7 POTENTIAL IRS CHALLENGE UNDER CURRENT LAW Assume IRS establishes that a US broker helped foreign customer avoid US withholding tax through a TRS and there are pre-arranged agreements for customer to reacquire stock. IRS most likely attack would be that the economic substance of the transaction requires the swap to be ignored –Some IRS comments have suggested that the substance is that of a securities lending transaction (and the IRS cites general anti-abuse language in the securities lending regulations and Notice 97-66 as support). –May be tough to argue this given clarity of source rules without a legislative change. –Consider also the import of cases such as Compaq and IES. Far from a foregone conclusion that the IRS would win this argument.

8 WHAT SHOULD A WITHHOLDING AGENT HAVE DONE? Withholding rules under Treas. Reg. 1441-4(a)(3) for swaps are clear and state that no withholding is required on amounts paid under the terms of a notional principal contract even if a Form W-8 is not provided. –Same reg. does not have an actual knowledge standard that turns on withholding but does require reporting if withholding agent “knows, or has reason to know, the payment is [ECI].”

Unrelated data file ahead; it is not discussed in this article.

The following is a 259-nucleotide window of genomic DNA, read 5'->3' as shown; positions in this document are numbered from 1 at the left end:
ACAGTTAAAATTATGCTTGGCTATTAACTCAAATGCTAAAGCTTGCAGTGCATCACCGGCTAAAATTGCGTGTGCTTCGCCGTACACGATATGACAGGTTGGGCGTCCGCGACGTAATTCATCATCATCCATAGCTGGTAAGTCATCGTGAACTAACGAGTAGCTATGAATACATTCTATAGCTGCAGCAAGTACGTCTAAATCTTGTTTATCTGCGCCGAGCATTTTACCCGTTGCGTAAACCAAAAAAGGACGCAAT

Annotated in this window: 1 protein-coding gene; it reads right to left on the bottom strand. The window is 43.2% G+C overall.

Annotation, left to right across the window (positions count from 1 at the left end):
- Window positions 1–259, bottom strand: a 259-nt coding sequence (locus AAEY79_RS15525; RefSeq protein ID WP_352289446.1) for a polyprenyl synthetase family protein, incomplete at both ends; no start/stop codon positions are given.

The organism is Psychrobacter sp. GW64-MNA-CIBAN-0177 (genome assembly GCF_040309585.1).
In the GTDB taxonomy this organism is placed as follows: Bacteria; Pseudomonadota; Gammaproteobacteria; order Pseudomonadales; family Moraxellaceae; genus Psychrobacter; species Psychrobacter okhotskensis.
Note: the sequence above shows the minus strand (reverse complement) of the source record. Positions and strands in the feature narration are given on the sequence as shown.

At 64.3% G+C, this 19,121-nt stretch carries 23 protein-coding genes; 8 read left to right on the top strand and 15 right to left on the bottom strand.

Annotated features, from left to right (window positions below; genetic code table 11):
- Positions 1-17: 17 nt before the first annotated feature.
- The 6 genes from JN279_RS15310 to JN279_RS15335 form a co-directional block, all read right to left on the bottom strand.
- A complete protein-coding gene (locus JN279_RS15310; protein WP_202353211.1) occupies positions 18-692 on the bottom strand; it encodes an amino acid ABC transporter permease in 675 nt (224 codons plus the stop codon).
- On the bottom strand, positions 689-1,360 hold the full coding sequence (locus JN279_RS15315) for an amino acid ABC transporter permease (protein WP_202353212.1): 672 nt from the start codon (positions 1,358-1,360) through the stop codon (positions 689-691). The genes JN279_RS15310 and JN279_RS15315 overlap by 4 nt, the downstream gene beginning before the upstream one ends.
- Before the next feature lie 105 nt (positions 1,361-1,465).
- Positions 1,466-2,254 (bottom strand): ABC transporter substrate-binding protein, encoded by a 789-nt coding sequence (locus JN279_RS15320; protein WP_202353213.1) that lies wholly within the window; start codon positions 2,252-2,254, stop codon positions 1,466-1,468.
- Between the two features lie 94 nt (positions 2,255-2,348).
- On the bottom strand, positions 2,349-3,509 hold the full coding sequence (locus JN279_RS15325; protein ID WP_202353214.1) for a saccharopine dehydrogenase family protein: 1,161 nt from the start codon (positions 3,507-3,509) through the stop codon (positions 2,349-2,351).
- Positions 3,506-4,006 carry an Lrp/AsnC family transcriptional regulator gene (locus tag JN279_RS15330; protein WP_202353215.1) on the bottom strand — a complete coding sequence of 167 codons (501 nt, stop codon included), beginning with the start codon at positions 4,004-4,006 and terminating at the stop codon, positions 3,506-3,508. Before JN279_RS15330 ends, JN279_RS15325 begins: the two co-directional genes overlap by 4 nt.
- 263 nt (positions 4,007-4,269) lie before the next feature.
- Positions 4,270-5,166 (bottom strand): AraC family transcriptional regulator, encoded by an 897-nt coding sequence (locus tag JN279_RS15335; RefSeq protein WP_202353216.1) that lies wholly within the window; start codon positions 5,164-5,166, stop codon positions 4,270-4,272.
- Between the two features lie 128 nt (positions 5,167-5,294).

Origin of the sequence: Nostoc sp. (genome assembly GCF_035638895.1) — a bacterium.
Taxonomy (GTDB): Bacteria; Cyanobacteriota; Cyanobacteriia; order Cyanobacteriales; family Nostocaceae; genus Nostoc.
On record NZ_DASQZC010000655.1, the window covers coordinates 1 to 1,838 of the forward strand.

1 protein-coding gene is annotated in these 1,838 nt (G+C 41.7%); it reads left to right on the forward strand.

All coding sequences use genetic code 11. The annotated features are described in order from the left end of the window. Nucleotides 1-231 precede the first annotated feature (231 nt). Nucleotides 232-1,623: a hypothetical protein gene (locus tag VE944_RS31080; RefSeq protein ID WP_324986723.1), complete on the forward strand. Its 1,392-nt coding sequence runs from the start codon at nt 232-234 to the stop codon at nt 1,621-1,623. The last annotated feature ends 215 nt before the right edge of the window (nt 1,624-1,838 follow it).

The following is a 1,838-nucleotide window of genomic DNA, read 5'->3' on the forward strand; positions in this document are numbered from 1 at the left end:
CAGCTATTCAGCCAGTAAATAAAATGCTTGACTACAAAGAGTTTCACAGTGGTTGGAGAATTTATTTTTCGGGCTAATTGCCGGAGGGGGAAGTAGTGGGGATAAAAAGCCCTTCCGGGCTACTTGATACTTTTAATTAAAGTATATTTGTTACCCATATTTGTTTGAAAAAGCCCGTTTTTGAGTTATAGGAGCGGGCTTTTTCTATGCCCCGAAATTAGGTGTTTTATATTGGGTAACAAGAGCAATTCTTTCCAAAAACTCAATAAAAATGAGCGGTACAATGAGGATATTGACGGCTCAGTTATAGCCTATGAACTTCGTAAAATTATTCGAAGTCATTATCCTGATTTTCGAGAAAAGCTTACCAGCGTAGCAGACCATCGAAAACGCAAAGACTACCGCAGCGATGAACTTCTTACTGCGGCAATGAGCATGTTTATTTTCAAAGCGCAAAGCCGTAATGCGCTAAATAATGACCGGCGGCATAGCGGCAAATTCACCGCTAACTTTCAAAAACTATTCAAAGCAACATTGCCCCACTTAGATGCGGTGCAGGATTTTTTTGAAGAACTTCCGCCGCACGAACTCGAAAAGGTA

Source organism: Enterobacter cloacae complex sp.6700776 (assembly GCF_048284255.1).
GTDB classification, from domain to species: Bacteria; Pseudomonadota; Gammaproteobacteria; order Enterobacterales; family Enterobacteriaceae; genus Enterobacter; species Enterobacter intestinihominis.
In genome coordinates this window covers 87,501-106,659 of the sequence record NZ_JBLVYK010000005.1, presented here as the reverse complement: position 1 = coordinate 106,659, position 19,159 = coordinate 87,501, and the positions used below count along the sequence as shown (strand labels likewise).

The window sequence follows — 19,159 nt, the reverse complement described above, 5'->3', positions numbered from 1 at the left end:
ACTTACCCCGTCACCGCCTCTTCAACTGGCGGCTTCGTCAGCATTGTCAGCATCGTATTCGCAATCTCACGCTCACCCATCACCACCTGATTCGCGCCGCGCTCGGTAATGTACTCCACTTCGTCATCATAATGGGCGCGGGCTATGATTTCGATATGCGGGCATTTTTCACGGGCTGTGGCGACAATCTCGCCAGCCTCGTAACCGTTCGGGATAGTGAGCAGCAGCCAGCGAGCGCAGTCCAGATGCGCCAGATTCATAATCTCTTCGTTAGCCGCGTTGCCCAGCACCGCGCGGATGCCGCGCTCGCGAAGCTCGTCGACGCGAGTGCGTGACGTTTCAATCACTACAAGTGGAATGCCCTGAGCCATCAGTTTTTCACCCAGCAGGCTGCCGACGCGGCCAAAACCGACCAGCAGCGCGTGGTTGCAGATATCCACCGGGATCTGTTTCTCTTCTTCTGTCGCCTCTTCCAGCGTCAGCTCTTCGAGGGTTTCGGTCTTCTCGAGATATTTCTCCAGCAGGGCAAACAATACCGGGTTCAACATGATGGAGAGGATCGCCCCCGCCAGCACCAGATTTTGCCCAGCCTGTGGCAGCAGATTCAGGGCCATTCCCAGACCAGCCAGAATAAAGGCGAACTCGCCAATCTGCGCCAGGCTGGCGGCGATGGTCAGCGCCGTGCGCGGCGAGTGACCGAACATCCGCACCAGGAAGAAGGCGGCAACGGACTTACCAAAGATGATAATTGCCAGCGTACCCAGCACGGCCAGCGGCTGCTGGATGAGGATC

9 APPLY ACTUAL KNOWLEDGE? Questionable given the unambiguous “no withholding” rule in the 1441-4 regulations that other “actual knowledge” rules in the 1441 regulations would require a withholding agent to withhold. Question becomes: Assuming these other actual knowledge rules do apply, do they require a withholding agent to apply a judicial doctrine, such as the economic substance test, to unilaterally recast a transaction, such as a TRS, as a securities lending transaction and withhold accordingly? Implications of such a governmental position in the TRS context (assuming success in court) could have far reaching implications: –Does a withholding agent have an affirmative duty to investigate before applying withholding? –Under what conditions? Only if complicit in setting up structure? Some lesser standard such as circumstantial evidence of wrong doing by counterparty? –How would withholding agents ever be able to reduce the withholding rules to workable systems and procedures so that withholding and reporting is as automatic as possible?